COVID-19 Surging in Africa, WHO Warns

NAIROBI – The World Health Organization has warned that COVID-19 is gaining ground in Africa, with the death toll jumping 43% in the past week. WHO says the continent recorded 1 million new cases in just one month, with several countries facing shortages of oxygen and beds for patients.

Speaking during a virtual press briefing Thursday, Matshidiso Moeti, WHO regional director, said Africa is recording its highest number of COVID-19 cases since the virus hit the continent in early 2020.

“Over the past month, Africa recorded an additional 1 million cases,” Moeti said. “This is the shortest time it has taken so far to add one1 million cases. Comparatively, it took around three months to move from 4 million to 5 million cases. This COVID-19 resurgence is the fastest the continent has seen.”

The global health agency says 12 African countries are experiencing an upward trend of coronavirus, including Algeria, Malawi, Senegal and Zimbabwe.

Moeti says the number of Africans losing lives to the virus is high.

“As this surge sweeps across Africa, we are witnessing a brutal cost, and life-lost deaths have climbed steeply for the past five weeks, jumping 40 percent in the past week,” Moeti said. “This is a clear warning our hospitals are at a breaking point. In all, 153,000 people have sadly died. Africa is just 1 percent shy of the peak in fatalities reached in January.”

The increase in deaths is partly blamed on the delta coronavirus variant that medical experts say is the most transmittable of all the variants. It has been reported in 21 African countries.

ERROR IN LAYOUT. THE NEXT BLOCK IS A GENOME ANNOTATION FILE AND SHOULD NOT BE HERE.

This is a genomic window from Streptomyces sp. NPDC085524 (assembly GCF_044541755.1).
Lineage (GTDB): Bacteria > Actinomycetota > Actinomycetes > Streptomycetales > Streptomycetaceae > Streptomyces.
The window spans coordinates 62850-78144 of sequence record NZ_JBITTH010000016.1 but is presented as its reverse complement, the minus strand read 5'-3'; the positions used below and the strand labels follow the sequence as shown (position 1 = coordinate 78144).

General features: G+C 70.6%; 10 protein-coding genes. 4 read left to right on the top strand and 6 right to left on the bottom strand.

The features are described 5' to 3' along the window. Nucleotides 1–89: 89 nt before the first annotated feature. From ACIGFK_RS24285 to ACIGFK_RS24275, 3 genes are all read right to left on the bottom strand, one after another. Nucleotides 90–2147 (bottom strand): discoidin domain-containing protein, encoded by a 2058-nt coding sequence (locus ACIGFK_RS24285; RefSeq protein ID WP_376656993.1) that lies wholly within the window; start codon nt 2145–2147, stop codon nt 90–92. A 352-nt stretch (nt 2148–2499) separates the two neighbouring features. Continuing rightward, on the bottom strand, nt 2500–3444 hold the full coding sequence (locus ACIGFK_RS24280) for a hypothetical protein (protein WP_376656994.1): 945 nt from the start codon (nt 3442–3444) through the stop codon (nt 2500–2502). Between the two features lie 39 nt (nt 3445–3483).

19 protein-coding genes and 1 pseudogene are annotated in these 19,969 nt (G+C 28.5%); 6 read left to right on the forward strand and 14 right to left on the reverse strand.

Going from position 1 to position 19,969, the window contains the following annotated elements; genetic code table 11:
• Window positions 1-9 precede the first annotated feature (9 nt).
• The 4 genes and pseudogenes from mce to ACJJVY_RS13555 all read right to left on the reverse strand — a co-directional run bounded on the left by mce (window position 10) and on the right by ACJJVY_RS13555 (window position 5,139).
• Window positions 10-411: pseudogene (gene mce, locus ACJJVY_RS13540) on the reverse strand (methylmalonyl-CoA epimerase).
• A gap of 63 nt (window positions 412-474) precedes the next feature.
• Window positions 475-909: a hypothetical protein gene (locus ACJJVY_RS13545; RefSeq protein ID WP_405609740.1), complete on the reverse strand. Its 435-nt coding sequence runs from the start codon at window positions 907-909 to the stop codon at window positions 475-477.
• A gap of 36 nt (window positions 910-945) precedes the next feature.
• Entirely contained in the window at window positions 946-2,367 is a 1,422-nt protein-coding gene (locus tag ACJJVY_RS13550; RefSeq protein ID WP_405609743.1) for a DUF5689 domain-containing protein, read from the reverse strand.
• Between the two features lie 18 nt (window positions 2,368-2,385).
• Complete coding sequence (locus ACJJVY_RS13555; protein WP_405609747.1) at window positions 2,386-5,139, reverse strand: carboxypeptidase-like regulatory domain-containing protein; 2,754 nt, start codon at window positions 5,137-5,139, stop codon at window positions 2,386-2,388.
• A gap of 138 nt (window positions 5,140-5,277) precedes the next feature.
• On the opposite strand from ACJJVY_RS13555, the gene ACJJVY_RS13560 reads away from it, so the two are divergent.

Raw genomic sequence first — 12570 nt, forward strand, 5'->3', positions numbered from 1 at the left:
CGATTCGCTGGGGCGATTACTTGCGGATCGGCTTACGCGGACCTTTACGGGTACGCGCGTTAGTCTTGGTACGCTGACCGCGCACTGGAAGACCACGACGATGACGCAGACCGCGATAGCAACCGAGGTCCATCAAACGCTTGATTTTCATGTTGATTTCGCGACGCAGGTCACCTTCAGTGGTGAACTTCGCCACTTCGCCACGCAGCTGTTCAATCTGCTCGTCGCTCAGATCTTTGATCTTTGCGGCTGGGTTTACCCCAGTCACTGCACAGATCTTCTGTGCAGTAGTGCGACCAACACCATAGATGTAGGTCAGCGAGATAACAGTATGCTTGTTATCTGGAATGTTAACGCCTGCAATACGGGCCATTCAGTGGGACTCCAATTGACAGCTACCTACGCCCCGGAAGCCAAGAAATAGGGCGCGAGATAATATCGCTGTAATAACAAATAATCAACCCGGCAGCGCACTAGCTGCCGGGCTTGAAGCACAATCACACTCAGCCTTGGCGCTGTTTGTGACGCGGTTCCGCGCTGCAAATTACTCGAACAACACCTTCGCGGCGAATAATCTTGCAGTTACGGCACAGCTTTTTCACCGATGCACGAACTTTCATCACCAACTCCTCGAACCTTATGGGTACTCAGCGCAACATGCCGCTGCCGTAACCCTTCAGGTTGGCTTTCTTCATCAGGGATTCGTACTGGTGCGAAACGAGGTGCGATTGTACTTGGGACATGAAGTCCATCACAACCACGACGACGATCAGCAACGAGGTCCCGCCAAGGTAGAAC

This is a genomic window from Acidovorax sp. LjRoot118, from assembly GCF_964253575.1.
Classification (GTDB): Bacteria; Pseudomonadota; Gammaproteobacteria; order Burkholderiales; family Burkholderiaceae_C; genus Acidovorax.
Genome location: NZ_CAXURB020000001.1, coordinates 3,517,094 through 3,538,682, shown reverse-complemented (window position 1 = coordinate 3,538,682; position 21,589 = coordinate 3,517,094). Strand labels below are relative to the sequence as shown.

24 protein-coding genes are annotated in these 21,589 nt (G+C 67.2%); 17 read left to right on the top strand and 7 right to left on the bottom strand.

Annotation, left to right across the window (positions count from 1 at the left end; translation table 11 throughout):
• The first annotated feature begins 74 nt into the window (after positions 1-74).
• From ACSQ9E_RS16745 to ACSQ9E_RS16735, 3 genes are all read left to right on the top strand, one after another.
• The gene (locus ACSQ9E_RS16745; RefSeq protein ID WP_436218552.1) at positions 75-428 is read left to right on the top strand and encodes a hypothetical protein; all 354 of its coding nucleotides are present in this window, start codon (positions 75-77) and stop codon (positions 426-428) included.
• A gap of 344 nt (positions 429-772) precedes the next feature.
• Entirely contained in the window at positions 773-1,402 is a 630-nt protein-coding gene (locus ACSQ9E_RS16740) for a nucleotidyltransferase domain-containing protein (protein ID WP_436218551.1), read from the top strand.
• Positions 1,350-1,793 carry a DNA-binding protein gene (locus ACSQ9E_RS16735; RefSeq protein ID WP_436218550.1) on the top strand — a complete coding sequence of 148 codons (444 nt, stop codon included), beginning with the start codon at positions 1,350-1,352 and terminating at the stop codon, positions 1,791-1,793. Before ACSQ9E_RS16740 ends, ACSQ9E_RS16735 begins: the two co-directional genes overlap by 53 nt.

Namibia is one African country where the total number of COVID-19 positives is on the decline. However, more than 1,000 people have died there from COVID-19 in the last month.

Ismail Katjitae is a physician at the Ministry of Health and Social Services in Namibia. He explains why the death rate is so high.

“A high prevalence of comorbidities in some communities, limited capacity in some districts and regions to manage severe and critical cases,” Katjitae said. “And a strong misinformation lobby resulting in noncompliance with public health measures, underutilizing available health care services, and delayed complicated presentation in our health facilities.”

So far, only 18 million people out of the 1.3 billion living in Africa have been vaccinated. Some African countries blame the slow vaccination process on the shortage of vaccine doses in the global market.

Catherine Kyobutungi is the head of the African Population and Health Research Center. She says African governments should ask their citizens to follow health protocols like washing hands and wearing masks to limit the spread of the virus.

“Other than the usual measures, Africa does not have too many options without really having much of its population vaccinated,” Kyobutungi said. “So, the hope is that in the next month around August, many countries will receive at least substantial doses of the Johnson and Johnson vaccine, but before then, keeping in place the usual measures.”

Most African countries have eased health measures meant to combat the spread of the virus for economic reasons, and failure to follow those measures is blamed for the spread.

Some African countries expect to get hundreds of thousands of vaccines in the coming weeks as the Aspen pharmaceutical company in South Africa begins producing 400 million vaccines.

Source: Voice of America